Quizàs, Quizàs, Quizàs

I now know of at least two instances when songs appear in films by Wong Kar-Wai and Pedro Almodóvar. It seems that Almodóvar is borrowing from WKW, but I can’t say for sure. All I know is that “Cucurrucucú Paloma” showed up in both Happy Together (WKW) and Talk To Her (Almodóvar) and that WKW used Nat King Cole’s version of “Quizàs, Quizàs, Quizàs” in In The Mood For Love and Almodóvar had a drag queen mimicking Sara Montiel perform it in Almodóvar’s latest, Bad Education (Spanish title: La mala educación).

I really am not sure what is going on with this back-and-forth, and I somehow doubt that Almodóvar and WKW know each other, but I love the fact that these two “difficult” and visually stunning directors are similarly inspired by the same music.

I hate to admit that I wasn’t very impressed with Talk To Her — generally considered to be Almodóvar’s masterpiece and one of the best films of the decade (according to Time magazine). Honestly, I think the movie was too hyped up for me and I plan to revisit it in the future.

Prior to Talk To Her, Almodóvar created All About My Mother, a movie I do genuinely love. It takes a lot for a movie to make me cry, but I vaguely recall crying when main character’s son is killed within the first fifteen minutes of the movie. That says something, if you ask me.

I’m not quite sure whether I like Bad Education more than All About My Mother, but I will say (immediately after watching it) that I do like it more than Talk To Her. Like Talk To Her it has a story-within-a-story thing going on, though I think what was toyed with in Talk To Her was more fully realized and better executed in Bad Education.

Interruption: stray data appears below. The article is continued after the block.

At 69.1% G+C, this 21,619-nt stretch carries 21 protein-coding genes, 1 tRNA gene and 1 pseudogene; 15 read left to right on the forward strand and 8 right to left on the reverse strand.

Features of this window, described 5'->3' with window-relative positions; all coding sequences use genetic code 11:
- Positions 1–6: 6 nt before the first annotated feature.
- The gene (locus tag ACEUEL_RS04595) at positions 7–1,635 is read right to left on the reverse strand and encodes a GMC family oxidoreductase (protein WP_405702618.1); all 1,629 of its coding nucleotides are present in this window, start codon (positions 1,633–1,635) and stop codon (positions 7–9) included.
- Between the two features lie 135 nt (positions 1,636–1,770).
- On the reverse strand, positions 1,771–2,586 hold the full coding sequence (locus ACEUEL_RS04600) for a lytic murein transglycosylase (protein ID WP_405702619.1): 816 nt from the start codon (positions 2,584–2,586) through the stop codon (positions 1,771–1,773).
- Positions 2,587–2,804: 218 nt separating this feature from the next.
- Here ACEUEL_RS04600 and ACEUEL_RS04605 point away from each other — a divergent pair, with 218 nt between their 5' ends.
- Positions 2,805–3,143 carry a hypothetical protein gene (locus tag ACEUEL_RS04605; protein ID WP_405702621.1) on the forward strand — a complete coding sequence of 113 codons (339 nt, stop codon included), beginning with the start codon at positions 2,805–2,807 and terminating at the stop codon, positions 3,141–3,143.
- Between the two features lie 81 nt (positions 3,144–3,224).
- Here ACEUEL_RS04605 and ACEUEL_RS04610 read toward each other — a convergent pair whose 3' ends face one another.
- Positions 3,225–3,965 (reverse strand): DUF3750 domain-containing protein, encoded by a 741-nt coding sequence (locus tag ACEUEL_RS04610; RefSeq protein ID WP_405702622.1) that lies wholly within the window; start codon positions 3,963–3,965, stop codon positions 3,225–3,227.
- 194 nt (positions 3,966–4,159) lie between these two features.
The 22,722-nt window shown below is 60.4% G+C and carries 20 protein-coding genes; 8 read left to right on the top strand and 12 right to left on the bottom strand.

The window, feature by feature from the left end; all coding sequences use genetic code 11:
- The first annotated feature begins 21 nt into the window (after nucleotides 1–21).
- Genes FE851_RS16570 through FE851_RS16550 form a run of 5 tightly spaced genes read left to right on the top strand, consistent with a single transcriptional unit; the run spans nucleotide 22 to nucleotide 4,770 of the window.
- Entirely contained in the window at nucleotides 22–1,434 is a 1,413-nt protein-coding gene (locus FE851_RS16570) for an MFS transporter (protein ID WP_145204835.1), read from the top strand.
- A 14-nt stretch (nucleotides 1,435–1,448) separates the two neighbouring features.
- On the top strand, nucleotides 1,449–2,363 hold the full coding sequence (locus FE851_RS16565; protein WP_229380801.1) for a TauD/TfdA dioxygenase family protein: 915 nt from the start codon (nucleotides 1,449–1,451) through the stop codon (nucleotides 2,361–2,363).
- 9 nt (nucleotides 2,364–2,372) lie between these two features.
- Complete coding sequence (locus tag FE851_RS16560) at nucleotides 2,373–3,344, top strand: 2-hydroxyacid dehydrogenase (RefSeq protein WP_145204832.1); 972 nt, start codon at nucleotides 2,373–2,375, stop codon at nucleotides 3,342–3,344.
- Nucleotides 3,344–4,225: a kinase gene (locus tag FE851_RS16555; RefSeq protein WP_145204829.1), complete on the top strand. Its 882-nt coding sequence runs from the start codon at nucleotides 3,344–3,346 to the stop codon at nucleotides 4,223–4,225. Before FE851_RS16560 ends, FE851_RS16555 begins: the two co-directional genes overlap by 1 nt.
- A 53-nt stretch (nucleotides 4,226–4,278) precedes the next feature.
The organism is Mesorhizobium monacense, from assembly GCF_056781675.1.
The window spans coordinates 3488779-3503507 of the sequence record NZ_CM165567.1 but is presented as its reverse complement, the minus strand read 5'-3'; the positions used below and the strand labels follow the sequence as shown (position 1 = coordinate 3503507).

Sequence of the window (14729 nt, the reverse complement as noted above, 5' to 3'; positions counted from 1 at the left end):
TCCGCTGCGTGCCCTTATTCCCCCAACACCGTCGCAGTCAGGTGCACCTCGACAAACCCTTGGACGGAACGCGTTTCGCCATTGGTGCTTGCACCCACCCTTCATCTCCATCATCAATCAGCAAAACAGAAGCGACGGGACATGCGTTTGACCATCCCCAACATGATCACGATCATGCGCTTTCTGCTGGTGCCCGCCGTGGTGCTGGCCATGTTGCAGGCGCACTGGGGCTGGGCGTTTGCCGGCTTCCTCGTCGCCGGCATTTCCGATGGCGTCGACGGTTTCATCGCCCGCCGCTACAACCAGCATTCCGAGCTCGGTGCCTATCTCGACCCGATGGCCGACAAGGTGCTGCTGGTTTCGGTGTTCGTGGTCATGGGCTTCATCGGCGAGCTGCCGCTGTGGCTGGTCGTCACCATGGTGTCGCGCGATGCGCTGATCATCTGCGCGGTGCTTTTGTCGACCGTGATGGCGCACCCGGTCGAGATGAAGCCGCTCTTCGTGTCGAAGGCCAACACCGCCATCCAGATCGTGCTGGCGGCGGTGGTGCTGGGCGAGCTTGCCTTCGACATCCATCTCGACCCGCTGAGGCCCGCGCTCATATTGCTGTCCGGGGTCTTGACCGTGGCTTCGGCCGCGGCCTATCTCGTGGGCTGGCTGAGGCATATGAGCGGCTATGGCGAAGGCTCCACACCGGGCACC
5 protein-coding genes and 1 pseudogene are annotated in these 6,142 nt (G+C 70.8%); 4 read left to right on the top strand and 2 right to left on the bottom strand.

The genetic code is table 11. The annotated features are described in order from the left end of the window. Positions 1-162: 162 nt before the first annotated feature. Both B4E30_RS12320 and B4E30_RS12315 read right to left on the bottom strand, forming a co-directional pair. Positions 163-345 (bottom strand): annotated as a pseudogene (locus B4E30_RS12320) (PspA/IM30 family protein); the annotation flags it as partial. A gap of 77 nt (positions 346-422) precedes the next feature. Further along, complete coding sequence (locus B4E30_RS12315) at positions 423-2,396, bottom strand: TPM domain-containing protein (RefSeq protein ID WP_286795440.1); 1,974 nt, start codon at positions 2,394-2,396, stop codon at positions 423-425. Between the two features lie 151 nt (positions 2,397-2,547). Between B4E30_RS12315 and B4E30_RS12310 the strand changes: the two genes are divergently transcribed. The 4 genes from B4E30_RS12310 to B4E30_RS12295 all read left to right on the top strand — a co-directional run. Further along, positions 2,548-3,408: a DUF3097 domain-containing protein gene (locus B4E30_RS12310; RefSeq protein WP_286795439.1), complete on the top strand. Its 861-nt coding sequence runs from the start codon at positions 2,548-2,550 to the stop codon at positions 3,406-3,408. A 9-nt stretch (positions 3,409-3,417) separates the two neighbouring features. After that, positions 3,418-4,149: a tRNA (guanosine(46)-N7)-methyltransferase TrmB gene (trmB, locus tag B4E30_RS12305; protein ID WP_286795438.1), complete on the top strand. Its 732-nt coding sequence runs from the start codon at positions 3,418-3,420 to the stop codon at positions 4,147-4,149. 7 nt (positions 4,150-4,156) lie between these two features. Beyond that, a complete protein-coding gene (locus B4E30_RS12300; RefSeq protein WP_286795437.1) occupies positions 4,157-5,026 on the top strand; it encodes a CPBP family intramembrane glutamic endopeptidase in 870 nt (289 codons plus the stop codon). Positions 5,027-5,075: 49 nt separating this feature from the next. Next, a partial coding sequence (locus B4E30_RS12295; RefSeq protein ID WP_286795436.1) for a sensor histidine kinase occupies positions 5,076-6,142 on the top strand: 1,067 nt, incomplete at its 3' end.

Another thing I love (in case you cannot tell by the title of my blog) is the idea of doubles. Sometimes I think my desire to “double” everything makes movies seem unnecessarily complicated to me (i.e. 2046), but overall I think it makes movies much more enjoyable for me. I loved that in Bad Education there were doubles and doubles of doubles and sometimes the person you though someone was a double of was in fact the double of someone else. Although it sounds confusing, Almodóvar knows what he’s doing and the movie is shockingly easy to follow.

Seeing Bad Education inspires me to check out some of Almodóvar’s earlier films and to re-watch All About My Mother. It also makes me want to give Talk To Her another chance — maybe in a couple of months or so. I’m not yet ready to call him one of my favorite directors, but I think the possibility is there.

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